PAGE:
Release: Harmonic Crunch EP
Label: Addictech Records
Catalog # ADDICTECH053
With almost a decade's worth of speaker rumbling releases under his belt, the experience and hard work of Lindsey Green is clearly evident on the Harmonic Crunch EP. His fourth release under the name Audiovoid on Addictech Records follows 2011's The Lucid EP in its exploration of sonically diverse, contemplative IDM grooves, yet the evolution of his skills in the studio since then is all over this EP. These four tracks constitute the most densely and intricately produced works yet released by the California native.
"Not Right" kicks off with a lurching beat laced with light melodic fragments, but takes a turn to the dark side about a minute and a half in, when the drop hammers home a gnarly, gut-busting bassline. This beat is extrapolated on as the track progresses, its associated timbres tastefully tweaked for maximum foot-stomping inspiration. This track's quirky, transforming nature brings to mind Spoonbill if he went gangsta.
The EP's title track showcases Green's increased sophistication in terms of production and arranging. This eight-minute epic starts on an upbeat breaks vibe, with an eerie lead and swirling effects, but devolves into science fiction horror with a heavy, declining metallic bassline, one that ties together some of the tastefully orchestrated field recordings, the reverberant, rain-like static and processed vocal sounds.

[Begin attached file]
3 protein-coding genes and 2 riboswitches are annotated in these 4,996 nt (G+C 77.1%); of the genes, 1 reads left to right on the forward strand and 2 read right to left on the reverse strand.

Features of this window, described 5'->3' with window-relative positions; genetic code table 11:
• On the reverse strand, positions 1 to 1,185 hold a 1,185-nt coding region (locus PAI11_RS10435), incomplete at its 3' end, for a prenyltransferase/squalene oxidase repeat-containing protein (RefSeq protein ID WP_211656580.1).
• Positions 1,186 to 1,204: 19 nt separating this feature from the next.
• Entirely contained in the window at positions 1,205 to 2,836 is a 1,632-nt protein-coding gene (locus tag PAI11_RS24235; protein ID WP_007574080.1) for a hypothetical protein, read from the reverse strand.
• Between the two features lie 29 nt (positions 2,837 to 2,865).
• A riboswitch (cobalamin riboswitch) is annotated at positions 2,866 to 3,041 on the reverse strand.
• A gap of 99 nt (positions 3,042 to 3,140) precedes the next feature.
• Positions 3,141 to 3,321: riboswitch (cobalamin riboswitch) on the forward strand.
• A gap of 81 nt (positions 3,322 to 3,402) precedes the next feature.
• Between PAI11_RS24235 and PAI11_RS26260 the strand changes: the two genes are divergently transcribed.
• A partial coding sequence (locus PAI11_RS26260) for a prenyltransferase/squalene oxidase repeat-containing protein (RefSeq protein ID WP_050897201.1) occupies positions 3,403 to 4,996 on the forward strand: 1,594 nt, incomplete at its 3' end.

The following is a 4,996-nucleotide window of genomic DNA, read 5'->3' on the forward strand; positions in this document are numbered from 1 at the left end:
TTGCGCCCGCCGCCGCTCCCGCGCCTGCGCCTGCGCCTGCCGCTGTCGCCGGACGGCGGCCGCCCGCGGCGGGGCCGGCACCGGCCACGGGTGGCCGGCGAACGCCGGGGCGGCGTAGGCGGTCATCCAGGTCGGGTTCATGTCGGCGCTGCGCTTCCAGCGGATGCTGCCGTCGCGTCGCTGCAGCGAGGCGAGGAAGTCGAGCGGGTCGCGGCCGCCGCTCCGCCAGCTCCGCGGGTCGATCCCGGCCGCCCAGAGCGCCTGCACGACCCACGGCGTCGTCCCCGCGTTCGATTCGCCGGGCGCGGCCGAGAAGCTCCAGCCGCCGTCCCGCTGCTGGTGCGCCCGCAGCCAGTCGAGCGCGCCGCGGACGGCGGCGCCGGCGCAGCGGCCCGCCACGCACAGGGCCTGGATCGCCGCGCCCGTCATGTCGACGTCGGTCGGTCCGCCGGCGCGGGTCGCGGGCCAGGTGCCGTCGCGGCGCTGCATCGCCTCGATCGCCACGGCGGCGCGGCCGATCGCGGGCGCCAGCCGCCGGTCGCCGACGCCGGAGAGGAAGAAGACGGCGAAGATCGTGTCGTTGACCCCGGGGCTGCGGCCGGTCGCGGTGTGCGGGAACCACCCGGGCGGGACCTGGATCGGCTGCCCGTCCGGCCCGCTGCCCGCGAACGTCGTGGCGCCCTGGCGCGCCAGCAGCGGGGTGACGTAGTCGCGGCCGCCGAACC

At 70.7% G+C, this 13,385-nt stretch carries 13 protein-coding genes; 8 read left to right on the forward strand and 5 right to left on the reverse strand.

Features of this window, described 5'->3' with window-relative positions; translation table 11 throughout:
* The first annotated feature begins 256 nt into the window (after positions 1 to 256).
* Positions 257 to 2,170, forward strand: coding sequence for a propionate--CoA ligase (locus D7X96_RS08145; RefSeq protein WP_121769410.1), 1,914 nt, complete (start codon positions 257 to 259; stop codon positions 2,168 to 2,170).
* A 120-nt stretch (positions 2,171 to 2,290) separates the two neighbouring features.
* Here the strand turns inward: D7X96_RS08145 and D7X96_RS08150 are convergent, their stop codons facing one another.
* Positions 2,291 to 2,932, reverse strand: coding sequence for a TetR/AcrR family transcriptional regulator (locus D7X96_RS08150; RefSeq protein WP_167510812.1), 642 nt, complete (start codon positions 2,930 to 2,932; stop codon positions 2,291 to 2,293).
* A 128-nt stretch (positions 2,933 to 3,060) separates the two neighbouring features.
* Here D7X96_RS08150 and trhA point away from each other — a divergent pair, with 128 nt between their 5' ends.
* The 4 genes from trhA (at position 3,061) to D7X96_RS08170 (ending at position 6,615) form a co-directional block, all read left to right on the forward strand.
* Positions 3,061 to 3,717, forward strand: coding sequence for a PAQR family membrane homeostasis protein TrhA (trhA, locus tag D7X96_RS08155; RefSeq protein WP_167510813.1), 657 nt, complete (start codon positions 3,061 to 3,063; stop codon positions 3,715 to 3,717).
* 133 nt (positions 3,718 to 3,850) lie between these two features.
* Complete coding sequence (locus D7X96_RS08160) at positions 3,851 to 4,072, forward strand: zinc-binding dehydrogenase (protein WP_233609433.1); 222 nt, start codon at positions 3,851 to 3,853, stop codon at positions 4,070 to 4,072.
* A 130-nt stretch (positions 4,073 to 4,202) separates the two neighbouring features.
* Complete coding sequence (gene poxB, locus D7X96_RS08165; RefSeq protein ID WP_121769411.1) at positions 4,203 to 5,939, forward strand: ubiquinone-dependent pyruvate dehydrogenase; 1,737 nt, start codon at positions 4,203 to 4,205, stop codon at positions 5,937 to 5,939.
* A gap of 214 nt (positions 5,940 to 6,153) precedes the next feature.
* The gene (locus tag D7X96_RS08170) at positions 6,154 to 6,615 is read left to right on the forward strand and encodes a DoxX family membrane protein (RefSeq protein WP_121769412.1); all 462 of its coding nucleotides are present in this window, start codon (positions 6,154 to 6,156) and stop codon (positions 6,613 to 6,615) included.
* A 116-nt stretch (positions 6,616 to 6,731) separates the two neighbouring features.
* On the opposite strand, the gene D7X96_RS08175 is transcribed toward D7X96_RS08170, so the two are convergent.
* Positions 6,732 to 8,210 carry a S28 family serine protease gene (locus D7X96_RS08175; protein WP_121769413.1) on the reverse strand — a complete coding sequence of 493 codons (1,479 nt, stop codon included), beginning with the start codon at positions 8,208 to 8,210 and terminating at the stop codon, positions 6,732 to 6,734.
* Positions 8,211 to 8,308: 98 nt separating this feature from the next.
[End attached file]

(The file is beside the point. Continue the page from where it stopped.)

With "Blue Dome", pattering percussive sounds give way to a delayed pad, which is quickly supported by a clean kick. After a heavily processed vocal sound, one that returns to mark crucial changes throughout its eight minute running time, the track's primary melody surfaces in the sub-bass, eventually rising to a gnarly lead. As the track progresses, its layers build up, constantly tweaked just shy of mania. By the six-minute mark, it's all-out main stage breaks.
"Laid Back Combat" closes the EP with a rolling downtempo beat. The drum sound here is primarily natural, a clean sampled punch over a liquid deep bass moan, euphoric pads and an ethereal chorus amidst the quivering wood-sprite effects. With this, Harmonic Crunch manages to cover an awful lot of ground in just four tracks. That the EP feels so much longer than it actually is just goes to show you how much meat there is packed into these top-level compositions.